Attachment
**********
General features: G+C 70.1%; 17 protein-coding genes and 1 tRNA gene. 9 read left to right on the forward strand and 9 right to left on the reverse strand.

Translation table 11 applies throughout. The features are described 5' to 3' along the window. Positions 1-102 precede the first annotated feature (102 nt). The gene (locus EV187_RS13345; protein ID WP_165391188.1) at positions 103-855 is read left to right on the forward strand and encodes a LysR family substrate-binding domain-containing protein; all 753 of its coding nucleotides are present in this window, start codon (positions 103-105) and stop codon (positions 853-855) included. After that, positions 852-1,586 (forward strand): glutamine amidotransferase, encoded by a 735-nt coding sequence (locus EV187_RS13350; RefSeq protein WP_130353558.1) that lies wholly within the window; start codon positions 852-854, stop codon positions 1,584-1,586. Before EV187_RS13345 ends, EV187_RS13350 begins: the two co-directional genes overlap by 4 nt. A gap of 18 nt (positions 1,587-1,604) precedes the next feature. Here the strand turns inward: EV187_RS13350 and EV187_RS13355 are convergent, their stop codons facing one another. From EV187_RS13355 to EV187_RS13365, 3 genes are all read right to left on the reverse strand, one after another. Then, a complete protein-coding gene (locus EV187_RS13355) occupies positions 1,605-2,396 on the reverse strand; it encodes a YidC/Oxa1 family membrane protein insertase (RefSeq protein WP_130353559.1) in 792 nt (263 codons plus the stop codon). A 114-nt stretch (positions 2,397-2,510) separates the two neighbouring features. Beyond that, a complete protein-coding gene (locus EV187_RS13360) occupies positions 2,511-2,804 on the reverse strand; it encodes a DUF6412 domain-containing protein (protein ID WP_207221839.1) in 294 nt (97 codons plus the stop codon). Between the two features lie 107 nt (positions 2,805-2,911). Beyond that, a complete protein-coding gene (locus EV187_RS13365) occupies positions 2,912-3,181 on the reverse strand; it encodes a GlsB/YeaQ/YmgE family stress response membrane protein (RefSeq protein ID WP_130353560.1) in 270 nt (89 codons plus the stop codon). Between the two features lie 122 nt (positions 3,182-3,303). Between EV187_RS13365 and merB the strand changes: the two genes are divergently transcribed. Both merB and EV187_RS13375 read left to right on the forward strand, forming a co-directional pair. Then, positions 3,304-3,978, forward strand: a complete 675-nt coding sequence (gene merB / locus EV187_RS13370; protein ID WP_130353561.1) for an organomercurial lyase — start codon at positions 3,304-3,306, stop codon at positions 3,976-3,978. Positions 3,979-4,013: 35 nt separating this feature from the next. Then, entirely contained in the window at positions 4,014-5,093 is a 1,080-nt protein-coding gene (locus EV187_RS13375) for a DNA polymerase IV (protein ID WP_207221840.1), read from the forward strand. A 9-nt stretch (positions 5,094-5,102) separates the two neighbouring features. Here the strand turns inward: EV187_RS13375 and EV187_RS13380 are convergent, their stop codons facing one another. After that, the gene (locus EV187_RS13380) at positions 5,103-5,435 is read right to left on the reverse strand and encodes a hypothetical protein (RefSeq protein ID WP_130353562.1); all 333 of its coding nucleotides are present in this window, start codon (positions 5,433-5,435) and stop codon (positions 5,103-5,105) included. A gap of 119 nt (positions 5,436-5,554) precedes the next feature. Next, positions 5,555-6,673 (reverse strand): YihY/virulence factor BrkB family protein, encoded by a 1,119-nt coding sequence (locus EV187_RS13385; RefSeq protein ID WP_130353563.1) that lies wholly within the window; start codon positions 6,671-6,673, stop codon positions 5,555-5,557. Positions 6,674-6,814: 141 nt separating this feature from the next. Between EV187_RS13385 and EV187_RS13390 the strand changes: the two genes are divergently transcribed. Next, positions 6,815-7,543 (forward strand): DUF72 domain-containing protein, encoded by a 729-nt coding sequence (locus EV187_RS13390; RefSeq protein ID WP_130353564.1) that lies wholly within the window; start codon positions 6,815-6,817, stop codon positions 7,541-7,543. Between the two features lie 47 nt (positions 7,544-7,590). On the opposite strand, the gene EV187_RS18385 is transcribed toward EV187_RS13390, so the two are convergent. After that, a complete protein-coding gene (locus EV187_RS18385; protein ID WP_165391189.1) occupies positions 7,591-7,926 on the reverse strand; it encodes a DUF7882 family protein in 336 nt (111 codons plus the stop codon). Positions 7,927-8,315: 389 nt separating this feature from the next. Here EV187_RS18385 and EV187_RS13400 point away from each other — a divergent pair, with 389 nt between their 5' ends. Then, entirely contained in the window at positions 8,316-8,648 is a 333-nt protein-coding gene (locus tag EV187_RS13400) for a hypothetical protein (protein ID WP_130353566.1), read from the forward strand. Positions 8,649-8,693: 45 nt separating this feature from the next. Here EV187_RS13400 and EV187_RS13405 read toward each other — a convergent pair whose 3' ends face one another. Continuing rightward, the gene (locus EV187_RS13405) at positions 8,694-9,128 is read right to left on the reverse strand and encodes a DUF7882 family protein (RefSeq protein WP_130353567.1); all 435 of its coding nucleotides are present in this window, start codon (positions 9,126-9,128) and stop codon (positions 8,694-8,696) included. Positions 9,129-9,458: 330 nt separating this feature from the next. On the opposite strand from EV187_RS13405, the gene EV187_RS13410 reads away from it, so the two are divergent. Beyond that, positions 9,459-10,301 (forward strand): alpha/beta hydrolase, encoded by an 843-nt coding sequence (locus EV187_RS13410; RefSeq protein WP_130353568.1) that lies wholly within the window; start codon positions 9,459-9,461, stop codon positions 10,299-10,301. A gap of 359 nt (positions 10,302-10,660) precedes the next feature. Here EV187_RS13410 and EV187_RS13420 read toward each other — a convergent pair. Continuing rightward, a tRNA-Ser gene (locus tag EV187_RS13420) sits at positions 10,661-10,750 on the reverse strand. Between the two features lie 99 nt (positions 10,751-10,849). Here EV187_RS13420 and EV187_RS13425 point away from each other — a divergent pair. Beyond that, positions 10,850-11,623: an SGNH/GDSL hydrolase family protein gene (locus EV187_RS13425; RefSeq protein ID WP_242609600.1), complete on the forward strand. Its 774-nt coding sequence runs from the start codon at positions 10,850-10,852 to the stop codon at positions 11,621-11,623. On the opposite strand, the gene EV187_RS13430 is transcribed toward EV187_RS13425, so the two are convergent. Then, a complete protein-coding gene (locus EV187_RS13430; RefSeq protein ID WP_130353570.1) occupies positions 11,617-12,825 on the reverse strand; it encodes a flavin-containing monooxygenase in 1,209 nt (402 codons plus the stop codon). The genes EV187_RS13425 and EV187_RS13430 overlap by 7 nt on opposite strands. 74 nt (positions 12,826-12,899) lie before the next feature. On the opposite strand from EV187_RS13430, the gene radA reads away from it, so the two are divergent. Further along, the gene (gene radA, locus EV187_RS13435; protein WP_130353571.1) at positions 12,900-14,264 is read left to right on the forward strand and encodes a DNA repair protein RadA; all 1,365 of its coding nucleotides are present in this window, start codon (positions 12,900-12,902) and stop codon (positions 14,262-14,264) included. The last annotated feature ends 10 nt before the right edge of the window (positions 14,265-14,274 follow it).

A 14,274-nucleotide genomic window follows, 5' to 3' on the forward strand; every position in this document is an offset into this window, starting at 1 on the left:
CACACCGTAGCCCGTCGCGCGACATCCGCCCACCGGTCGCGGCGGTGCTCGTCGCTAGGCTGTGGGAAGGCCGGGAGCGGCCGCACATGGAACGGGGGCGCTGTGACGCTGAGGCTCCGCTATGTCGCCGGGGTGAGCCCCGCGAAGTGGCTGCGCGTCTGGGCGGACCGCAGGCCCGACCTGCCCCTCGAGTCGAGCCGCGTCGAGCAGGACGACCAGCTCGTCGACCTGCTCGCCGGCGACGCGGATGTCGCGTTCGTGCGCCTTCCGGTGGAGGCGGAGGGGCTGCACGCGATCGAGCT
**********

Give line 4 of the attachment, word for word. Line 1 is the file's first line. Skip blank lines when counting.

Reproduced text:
CACACCGTAGCCCGTCGCGCGACATCCGCCCACCGGTCGCGGCGGTGCTCGTCGCTAGGCTGTGGGAAGGCCGGGAGCGGCCGCACATGGAACGGGGGCGCTGTGACGCTGAGGCTCCGCTATGTCGCCGGGGTGAGCCCCGCGAAGTGGCTGCGCGTCTGGGCGGACCGCAGGCCCGACCTGCCCCTCGAGTCGAGCCGCGTCGAGCAGGACGACCAGCTCGTCGACCTGCTCGCCGGCGACGCGGATGTCGCGTTCGTGCGCCTTCCGGTGGAGGCGGAGGGGCTGCACGCGATCGAGCT